Four different Yellow Jackets scored in double figures, led by Derrick Favors’ 13 points and nine rebounds. Brian Oliver and Zachery Peacock both scored 12 points, with Moe Miller added 11 points on 3-of-4 shooting from 3-point territory.

Georgia Tech connected on 44.6 percent (25-of-56) of its field goal attempts and won the rebounding battle, 44-39.

INSIDE THE GAME

Déjà vu All Over Again

“There’s not a lot to say,” Williams told reporters as he sat down for his postgame press conference. “I’m totally shocked, totally stunned by our performance in the first half. Mentally and physically, we were somewhere but it wasn’t here for the basketball game.”

In the first meeting between these two programs one month ago, Georgia Tech blitzed UNC with a 26-5 run that spanned nine minutes and 42 seconds of the first half. The Tar Heels missed nine of their 10 field goal attempts and committed 10 turnovers during that stretch.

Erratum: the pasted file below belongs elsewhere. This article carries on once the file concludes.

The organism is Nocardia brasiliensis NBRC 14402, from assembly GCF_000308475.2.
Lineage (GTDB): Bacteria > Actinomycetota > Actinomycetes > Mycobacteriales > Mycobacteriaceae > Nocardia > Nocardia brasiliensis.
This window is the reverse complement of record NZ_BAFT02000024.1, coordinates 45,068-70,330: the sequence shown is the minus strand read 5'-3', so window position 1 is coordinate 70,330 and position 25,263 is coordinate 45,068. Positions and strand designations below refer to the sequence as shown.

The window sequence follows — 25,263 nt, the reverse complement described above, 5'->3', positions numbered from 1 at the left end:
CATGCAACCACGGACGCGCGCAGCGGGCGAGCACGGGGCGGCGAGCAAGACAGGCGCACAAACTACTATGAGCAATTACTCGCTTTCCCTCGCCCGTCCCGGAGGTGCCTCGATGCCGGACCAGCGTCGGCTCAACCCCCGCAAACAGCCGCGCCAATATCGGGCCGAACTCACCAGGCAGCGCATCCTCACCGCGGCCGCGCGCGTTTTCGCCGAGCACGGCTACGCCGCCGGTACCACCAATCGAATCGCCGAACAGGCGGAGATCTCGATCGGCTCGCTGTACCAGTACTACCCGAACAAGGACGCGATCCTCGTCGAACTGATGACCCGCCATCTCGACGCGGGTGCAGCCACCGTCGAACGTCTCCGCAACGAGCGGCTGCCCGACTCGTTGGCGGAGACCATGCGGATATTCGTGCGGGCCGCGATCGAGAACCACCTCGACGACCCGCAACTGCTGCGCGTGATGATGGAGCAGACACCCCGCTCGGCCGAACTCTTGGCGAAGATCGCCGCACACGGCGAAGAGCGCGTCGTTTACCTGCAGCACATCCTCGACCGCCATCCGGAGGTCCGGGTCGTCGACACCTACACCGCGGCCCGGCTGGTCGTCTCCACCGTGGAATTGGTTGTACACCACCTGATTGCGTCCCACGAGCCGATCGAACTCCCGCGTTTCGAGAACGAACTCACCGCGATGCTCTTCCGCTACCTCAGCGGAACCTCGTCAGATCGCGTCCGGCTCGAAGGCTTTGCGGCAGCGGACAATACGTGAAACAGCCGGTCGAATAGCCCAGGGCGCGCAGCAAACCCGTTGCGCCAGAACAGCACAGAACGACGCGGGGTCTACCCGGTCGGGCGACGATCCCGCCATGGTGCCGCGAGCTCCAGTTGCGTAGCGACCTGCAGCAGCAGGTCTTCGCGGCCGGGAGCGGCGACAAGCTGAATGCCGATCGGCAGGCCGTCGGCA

On Tuesday, it looked as though someone had DVR’d that January run and spliced it into the second meeting. This time Georgia Tech’s 24-5 spurt lasted ten minutes and three seconds, providing North Carolina with ample time to miss 15 of its 17 shots and cough up eight turnovers.

The surprising stat of the first half was not UNC had 15 turnovers, but that UNC had 14 turnovers in halfcourt sets.

“We had a turnover when somebody’s handing the ball off to another player,” Williams said.

Runs against the Tar Heels have become a rite of passage for programs all across the great land, and you can’t blame Georgia Tech for going back to table for a second helping. But what is most telling about these game-changing spurts is that North Carolina has yet to find a way to soften the blows.